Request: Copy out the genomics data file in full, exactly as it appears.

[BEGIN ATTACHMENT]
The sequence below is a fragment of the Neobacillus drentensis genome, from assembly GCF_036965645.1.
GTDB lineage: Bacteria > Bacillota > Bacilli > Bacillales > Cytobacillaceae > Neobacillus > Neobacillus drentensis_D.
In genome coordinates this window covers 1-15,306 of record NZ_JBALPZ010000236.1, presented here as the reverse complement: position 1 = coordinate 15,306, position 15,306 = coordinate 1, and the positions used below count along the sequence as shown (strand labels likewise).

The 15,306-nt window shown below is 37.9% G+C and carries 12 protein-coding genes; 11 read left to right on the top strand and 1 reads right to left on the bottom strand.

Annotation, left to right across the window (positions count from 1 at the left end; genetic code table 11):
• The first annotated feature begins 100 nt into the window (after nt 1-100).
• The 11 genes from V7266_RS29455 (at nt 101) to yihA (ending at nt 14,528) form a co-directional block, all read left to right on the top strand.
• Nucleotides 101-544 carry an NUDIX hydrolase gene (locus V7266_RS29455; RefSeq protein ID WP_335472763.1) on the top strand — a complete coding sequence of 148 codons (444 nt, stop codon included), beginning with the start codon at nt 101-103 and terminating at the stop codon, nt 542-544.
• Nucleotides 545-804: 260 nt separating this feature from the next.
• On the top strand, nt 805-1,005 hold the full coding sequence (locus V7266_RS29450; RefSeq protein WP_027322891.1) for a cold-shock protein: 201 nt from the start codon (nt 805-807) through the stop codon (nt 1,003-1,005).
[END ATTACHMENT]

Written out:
The sequence below is a fragment of the Neobacillus drentensis genome, from assembly GCF_036965645.1.
GTDB lineage: Bacteria > Bacillota > Bacilli > Bacillales > Cytobacillaceae > Neobacillus > Neobacillus drentensis_D.
In genome coordinates this window covers 1-15,306 of record NZ_JBALPZ010000236.1, presented here as the reverse complement: position 1 = coordinate 15,306, position 15,306 = coordinate 1, and the positions used below count along the sequence as shown (strand labels likewise).

The 15,306-nt window shown below is 37.9% G+C and carries 12 protein-coding genes; 11 read left to right on the top strand and 1 reads right to left on the bottom strand.

Annotation, left to right across the window (positions count from 1 at the left end; genetic code table 11):
• The first annotated feature begins 100 nt into the window (after nt 1-100).
• The 11 genes from V7266_RS29455 (at nt 101) to yihA (ending at nt 14,528) form a co-directional block, all read left to right on the top strand.
• Nucleotides 101-544 carry an NUDIX hydrolase gene (locus V7266_RS29455; RefSeq protein ID WP_335472763.1) on the top strand — a complete coding sequence of 148 codons (444 nt, stop codon included), beginning with the start codon at nt 101-103 and terminating at the stop codon, nt 542-544.
• Nucleotides 545-804: 260 nt separating this feature from the next.
• On the top strand, nt 805-1,005 hold the full coding sequence (locus V7266_RS29450; RefSeq protein WP_027322891.1) for a cold-shock protein: 201 nt from the start codon (nt 805-807) through the stop codon (nt 1,003-1,005).